February 2013

24 February 2013

A few quick late-Winter updates.

Early this month I replaced the fuel vent hoses in the front trunk. That's where the fuel tank lives on a Porsche, and the trunk and the passenger compartment share the same air. I was hoping that the mild fuel-ish smell inside the car after sitting closed up overnight might be diminished or eliminated after replacing the 29 year old hoses.

The new hoses did not eliminate the smell, may have diminished it a little. This probably means that I will need to replace the main fuel supply and return lines that run through the center tunnel inside the car. Someday, probably not real soon.

Late last Summer I replaced the driver's side door check assembly (August 2012). At the time I only did the one side because I only had one replacement kit (which came with the car). I did the driver's side as I was pretty certain it was bad.

After comparing the new driver's side to the passenger side, it was obvious that while the passenger side was in better shape than the bad one from the driver's side, it was far from healthy itself. So I ordered a another and replaced the passenger side a couple of weeks ago.

I've also spent a bit of time this month trying to improve the drivability of the car. For one thing, getting on or off the throttle often happened with a big jerk which made me think that the engine and transmission mounts might be soft and allowing the engine to rock with torque changes. I'd also noticed that the idle was prone to hunting up and down when the engine was cold.

The first part was easy—I ordered up and installed a new set of the four engine/transmission mounts and replaced them. That was a remarkably simple project, I doubt it took me an hour for all four. The ones I removed looked OK coming out, and were not the originals so they had been replaced at least once before. But with the new ones in place, I haven't yet noticed a tendency for the abrupt engine rock, so I suspect they were due for replacement.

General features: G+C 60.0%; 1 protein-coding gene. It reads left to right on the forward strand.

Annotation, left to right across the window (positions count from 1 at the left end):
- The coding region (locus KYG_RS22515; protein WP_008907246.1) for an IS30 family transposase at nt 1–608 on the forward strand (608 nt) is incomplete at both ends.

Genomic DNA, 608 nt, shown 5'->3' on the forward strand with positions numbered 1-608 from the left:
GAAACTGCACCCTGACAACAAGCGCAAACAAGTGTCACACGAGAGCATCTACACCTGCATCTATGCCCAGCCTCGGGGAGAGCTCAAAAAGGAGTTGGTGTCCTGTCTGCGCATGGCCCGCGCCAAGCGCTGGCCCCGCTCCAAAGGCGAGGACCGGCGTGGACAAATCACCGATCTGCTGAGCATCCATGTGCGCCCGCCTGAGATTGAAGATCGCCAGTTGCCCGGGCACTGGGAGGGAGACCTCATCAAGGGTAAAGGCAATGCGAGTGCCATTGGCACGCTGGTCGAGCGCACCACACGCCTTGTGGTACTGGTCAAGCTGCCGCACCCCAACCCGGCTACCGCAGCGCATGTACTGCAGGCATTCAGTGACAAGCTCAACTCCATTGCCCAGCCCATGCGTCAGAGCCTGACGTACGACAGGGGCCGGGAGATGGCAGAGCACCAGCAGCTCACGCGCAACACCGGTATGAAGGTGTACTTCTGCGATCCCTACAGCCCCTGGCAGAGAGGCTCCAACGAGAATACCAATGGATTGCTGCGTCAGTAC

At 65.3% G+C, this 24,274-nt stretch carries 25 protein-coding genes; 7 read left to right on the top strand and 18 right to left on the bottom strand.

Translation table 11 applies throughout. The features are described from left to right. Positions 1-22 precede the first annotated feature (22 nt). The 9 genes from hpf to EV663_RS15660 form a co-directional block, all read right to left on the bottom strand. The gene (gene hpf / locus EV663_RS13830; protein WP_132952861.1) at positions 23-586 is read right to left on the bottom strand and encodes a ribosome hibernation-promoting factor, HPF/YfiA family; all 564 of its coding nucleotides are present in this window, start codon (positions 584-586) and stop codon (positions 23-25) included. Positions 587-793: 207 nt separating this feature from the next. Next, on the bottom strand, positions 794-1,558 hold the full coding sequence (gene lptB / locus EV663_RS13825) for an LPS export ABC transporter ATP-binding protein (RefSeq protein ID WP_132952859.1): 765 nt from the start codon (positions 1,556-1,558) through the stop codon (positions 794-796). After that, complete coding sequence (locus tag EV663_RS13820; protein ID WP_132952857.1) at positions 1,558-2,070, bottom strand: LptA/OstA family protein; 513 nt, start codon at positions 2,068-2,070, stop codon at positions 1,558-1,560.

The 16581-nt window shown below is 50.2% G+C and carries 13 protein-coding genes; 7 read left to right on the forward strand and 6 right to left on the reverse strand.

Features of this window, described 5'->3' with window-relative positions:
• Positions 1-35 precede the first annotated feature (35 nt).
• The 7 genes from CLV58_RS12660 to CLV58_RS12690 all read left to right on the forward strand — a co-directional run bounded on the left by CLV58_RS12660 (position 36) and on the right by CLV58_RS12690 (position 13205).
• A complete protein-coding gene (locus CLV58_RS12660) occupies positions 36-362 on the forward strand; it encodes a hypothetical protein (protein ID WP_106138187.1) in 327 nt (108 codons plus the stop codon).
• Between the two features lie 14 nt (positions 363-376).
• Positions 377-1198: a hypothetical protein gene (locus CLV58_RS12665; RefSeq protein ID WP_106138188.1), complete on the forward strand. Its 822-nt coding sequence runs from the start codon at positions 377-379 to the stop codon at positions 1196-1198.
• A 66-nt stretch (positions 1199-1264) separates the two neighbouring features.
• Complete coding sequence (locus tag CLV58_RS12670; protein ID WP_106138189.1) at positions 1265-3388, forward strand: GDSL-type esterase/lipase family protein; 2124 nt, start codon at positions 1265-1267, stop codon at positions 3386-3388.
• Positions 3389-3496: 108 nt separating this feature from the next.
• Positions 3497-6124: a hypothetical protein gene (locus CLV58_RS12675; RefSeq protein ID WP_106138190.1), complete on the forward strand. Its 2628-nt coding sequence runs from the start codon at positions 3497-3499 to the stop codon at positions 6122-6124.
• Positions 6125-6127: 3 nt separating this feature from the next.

The idle bit takes longer, in part because there's more than a bit of trial and error involved. The two main parts of the process are to clean/check/replace the Idle Control Valve (ICV) and to adjust the car's base idle setting. The base idle is where the car will naturally idle when the engine management computer isn't actively making micro-adjustments. There is a process to bypass the computer's input, then you can adjust the base idle. Once the base idle is correct, a clean and well functioning ICV should be able to keep it idling smoothly.

The trial and error part comes in two parts. First, it is difficult to tell if an ICV is slow to respond due to being oily and gunky inside, or if it just needs to be replaced. Second, the base idle setting can be a little fussy to get just right. The "correct" base idle should be 880 RPM. The problem with that is that very few normal tachometers are accurate enough to display the RPM to that degree of accuracy. If you are off just a bit one way it can exaggerate the idle hunting effect; off a bit the other way can make the engine die when cold and you let of the throttle (as when coming to a stop).

So far this month, I've cleaned the ICV twice (the second time far more thoroughly), and have readjusted the base idle several times. I think I've got it pretty close now, the last drive when cold had no hunting, and only died one time. Another tweak or two and it should be good.

Continued in March...